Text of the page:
individual consumption

e.g. Individual consumption is directly influenced by individual income.

to save income

e.g. Individuals (and economies that are not engaged in international trade) can only do two things with their income: they can consume it or save it.

to smooth consumption

e.g. Aggregate consumption may differ from aggregate real output because individuals want to save in order to smooth consumption relative to income.

life-cycle consumption behavior

e.g. In part, current consumption will be based on our best estimate of our lifetime income and how long we expect to live. This kind of smoothing behavior is a life-cycle consumption behavior.

saving

e.g. Saving allows people to transfer consumption from the present to the future.

investment

e.g. If desired investment exceeds desired saving, firms will find that their inventories are lower than they want them to be.

inventories ; (-)

e.g. If desired aggregate saving exceeds desired aggregate investment, firms will accumulate unwanted inventories.

adjustment

e.g. Many different kinds of adjustment might occur. Prices may change. Interest rates may change.

fiscal policy (activities) (); -

e.g. Government spending, taxes, and subsidies are the fiscal activities of government.

marginal propensity to consume

e.g. Economists define the marginal propensity to consume (MPC) as the change in consumption per dollar change in income.

capital stock

to offset depreciation

e.g. Investment occurs when real output is used to increase the existing capital stock or offset depreciation.

 

II. Give English equivalents of the following:

-


-

- -

 

III. Fill in the blanks with appropriate words:

Saving allows people to ... consumption from current the present to the future. transfer

We also save because of uncertainty about adjustment our future ... and about how long we will lower live. income

... consumption will not be based solely demand on current income. increase

Investment occurs when real output is used to ... the existing capital stock.

If desired investment exceeds desired saving, firms will find that their inventories are ... than they want them to be.

Increased government expenditure increases aggregate ....

Many different kinds of ... might occur. Prices may change. Interest rates may change.

 

IV. Read and translate the text:

Aggregate demand and aggregate supply are useful concepts only if they help us understand why an economy may not always fully employ its productive resources, have price stability, or grow at an acceptable rate.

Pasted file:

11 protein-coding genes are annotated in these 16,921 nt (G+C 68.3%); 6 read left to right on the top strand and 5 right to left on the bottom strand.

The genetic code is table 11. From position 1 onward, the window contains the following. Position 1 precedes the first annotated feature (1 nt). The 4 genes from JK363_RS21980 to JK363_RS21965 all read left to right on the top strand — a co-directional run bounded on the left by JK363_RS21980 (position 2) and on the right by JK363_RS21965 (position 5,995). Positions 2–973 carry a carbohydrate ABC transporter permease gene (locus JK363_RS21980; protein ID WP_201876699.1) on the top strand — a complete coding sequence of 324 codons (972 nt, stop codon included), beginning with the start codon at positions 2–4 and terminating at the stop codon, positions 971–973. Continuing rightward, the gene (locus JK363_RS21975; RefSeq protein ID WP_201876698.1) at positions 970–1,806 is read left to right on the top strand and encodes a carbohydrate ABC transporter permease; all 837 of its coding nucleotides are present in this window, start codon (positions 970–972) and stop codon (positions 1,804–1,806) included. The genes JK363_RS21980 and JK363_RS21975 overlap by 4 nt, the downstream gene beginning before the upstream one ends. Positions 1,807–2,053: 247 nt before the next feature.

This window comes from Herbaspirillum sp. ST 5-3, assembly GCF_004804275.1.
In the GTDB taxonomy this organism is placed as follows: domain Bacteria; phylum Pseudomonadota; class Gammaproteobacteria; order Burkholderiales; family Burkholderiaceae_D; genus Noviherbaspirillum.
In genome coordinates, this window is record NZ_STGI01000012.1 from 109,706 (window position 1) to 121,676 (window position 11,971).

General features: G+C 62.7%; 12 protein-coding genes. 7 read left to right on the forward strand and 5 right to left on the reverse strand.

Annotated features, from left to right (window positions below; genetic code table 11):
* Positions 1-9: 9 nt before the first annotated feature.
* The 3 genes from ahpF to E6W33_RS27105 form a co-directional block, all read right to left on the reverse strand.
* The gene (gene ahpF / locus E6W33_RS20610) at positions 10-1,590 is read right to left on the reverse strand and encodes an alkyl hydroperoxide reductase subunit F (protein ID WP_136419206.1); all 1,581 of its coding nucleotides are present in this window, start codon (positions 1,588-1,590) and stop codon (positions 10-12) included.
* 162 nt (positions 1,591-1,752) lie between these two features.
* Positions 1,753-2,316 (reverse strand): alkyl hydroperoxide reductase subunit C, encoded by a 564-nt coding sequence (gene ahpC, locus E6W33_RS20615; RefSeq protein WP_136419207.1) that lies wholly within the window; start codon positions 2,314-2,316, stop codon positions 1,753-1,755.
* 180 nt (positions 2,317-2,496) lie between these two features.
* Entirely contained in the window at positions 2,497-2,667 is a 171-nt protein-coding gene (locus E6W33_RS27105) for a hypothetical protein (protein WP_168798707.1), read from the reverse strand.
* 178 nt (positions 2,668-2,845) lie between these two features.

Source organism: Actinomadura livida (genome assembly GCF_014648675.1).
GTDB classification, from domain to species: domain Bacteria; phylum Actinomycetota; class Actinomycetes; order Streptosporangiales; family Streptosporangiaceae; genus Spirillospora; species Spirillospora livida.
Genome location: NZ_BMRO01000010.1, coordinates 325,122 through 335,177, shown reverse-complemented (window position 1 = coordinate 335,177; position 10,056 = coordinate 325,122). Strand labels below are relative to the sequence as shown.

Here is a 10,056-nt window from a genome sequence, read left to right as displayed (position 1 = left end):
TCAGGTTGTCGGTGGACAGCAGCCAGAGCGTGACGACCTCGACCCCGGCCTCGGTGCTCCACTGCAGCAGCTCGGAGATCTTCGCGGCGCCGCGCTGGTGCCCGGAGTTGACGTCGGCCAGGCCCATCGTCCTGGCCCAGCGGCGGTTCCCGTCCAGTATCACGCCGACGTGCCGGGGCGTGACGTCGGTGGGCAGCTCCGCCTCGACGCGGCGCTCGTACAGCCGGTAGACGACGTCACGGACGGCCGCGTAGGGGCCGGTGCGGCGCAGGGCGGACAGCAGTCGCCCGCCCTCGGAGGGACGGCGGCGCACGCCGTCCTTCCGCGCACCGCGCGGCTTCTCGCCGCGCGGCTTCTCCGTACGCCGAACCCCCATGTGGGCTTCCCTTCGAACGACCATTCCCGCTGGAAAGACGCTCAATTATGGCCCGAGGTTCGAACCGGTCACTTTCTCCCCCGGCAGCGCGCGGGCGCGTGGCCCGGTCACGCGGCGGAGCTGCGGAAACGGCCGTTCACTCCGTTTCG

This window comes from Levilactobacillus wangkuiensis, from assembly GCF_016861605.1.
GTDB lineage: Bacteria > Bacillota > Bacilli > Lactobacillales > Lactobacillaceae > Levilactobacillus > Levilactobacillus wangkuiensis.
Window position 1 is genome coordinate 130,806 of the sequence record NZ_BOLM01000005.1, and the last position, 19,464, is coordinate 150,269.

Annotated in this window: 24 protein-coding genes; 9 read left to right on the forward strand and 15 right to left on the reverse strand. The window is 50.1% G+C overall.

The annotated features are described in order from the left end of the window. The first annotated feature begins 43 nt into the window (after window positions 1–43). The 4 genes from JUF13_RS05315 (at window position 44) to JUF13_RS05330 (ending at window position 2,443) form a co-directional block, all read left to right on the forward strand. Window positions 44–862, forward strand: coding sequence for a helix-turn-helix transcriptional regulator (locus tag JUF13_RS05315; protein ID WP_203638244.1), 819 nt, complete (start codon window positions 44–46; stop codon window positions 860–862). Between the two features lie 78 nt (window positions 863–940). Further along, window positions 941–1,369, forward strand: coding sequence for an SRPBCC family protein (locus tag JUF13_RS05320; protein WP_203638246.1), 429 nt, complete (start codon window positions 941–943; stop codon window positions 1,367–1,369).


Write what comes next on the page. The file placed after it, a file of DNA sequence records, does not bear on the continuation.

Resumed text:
Supply and demand help us organize the way we think about these markets because each directly corresponds to the intentions of self-interested firms or individuals.

Individuals (and economies that are not engaged in international trade) can only do two things with their income: they can consume it or save it.

Individual consumption is directly influenced by individual income.

While consumption is undoubtedly related to income, it is unlikely that consumption will vary exactly as income varies.

Saving is foregone consumption. Essentially, saving allows people to transfer consumption from the present to the future.

When a person's income fluctuates from month to month, he or she can smooth consumption by saving and dissaving and consumption will be based on some expected or average monthly income rather than on actual monthly income.

Aggregate consumption may differ from aggregate real output because an individual wants to save in order to smooth consumption relative to income.

What determines current consumption if we save for retirement? In part, current consumption will be based on our best estimate of our lifetime income and how long we expect to live. This kind of smoothing behavior is known as life-cycle consumption behavior.

We also save because of uncertainty about our future income and about how long we will live. We may get sick or injured in some way or we may become unemployed. If we do, our income will fall, perhaps dramatically.

Saving is a way of transferring current income into future consumption. Because of fluctuating incomes associated with our jobs, declining incomes with retirement, and uncertainties about length of life, sickness, incapacitation, or unemployment, individuals will choose to consume some of their current income and save or dissave, thereby smoothing consumption through time.

Current consumption will not be based solely on current income.

Investment occurs when real output is used to increase the existing capital stock or offset depreciation.

If desired aggregate saving exceeds desired aggregate investment, firms will accumulate unwanted inventories. Conversely, if desired investment exceeds desired saving, firms will find that their inventories are lower than they want them to be.

Many different kinds of adjustment might occur. Prices may change. Interest rates may change. The production of real output may change. It turns out that with sticky prices, output changes occur before prices fully respond.

Individuals make consumption and saving decisions. Firms make investment decisions. But there is another participant in the economy the government. Government activities may affect the economy in one of two ways, First, government spending directly affects aggregate demand. Second, government taxes and subsidies directly affect consumption, saving, and investment and, hence, indirectly affect aggregate demand. Government spending, taxes, and subsidies are the fiscal activities of government.